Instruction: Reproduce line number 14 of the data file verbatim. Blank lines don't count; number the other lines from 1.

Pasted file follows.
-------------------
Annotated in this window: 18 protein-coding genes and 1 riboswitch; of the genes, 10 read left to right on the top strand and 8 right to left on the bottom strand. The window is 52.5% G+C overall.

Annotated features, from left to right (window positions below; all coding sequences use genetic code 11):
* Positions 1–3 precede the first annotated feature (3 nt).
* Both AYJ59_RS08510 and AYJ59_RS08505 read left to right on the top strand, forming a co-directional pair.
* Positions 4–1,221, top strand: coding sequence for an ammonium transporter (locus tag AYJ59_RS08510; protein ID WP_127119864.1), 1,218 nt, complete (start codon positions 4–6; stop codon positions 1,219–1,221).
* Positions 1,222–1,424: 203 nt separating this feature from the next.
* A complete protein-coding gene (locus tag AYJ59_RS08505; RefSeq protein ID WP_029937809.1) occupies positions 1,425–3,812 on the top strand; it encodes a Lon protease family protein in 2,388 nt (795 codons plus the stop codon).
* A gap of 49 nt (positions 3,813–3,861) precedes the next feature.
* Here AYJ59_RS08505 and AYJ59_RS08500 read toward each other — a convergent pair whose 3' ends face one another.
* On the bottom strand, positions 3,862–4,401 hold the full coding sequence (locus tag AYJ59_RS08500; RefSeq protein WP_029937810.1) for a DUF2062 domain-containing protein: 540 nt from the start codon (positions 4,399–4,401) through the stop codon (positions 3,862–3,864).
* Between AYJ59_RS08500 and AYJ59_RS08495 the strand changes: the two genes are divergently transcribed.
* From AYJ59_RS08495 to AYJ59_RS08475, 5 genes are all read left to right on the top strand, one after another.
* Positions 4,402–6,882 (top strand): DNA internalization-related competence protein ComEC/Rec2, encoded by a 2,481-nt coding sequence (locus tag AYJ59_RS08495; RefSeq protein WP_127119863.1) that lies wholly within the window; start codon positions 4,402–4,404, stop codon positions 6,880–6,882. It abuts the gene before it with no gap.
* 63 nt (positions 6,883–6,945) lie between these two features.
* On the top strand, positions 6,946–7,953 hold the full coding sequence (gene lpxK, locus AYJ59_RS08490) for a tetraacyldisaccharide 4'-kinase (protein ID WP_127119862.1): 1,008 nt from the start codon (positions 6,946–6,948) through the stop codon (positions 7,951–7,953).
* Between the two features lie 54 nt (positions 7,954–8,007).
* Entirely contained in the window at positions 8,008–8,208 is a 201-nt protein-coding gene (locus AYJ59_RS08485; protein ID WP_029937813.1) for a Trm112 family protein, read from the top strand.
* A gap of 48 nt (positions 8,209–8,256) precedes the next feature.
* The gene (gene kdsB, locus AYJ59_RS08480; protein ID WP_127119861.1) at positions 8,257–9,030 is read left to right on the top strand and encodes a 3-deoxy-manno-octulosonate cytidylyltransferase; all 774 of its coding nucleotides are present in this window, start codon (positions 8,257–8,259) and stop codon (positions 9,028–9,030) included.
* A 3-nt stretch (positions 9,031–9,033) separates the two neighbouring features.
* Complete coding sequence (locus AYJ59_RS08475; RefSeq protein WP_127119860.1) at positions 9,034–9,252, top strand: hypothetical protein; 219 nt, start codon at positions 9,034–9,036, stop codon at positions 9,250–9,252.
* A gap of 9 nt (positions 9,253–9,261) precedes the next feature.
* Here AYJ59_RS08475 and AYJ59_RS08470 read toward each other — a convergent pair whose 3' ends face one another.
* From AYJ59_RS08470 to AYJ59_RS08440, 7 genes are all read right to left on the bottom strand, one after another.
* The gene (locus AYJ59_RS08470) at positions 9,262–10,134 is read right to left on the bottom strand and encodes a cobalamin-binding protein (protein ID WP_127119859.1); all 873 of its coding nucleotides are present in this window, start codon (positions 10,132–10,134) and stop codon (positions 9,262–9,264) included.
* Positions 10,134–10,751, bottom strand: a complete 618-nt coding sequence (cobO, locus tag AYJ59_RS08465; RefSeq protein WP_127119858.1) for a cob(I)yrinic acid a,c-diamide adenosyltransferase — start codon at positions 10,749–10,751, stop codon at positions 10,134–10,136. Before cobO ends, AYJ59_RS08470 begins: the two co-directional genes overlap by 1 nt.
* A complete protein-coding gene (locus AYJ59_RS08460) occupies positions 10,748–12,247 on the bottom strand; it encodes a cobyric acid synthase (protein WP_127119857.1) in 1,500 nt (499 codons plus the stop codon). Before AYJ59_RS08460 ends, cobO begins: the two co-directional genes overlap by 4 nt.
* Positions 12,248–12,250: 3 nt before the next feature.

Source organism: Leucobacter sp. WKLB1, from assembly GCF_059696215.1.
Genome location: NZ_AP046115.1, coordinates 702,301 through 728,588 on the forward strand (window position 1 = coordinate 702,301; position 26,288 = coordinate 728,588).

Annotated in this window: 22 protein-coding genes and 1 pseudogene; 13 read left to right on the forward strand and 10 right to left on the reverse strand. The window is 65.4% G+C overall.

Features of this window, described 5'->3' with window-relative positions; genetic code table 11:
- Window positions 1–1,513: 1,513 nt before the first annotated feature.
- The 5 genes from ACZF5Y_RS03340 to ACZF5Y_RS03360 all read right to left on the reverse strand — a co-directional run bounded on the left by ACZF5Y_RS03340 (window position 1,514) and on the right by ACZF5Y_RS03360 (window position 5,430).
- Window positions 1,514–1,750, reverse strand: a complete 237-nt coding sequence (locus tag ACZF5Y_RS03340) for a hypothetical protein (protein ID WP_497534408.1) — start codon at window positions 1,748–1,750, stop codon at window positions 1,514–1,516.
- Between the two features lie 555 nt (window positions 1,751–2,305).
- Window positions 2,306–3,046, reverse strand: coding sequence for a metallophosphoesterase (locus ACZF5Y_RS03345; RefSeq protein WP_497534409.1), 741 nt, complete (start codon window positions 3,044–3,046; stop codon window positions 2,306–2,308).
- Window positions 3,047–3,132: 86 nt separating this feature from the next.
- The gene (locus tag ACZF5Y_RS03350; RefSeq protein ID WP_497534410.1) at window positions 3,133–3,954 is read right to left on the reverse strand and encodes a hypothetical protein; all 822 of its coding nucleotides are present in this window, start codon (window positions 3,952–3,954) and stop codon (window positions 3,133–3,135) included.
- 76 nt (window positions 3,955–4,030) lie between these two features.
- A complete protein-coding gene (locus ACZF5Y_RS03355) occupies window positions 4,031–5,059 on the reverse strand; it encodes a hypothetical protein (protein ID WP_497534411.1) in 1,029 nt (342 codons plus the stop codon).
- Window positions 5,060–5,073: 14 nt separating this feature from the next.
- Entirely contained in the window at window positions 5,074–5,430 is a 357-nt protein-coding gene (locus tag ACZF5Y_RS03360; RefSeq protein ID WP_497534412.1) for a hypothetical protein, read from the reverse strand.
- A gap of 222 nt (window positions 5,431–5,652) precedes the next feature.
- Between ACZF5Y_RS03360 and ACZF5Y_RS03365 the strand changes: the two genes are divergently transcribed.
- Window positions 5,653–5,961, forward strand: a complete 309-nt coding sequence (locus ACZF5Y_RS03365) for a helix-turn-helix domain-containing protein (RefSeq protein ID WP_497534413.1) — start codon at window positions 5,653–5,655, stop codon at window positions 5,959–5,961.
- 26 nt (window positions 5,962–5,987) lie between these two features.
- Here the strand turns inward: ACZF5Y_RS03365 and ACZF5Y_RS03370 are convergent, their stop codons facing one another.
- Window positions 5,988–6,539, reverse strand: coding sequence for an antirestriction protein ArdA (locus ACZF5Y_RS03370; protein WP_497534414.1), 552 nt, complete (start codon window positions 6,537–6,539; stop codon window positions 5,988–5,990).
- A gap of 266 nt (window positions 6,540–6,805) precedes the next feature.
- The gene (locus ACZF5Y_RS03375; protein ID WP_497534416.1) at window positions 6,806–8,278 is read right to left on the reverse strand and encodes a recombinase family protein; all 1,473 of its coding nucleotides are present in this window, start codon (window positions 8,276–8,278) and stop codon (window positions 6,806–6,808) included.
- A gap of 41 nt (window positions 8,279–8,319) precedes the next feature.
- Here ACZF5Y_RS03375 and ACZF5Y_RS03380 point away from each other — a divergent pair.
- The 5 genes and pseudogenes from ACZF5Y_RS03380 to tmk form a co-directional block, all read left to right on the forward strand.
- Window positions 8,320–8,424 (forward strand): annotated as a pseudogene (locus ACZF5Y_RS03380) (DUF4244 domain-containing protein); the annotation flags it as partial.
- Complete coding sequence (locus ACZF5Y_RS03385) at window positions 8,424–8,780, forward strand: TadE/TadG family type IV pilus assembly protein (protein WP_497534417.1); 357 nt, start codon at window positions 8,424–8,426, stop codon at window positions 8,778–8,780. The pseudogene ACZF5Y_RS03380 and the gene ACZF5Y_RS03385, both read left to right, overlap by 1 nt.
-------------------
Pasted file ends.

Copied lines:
* 63 nt (positions 6,883–6,945) lie between these two features.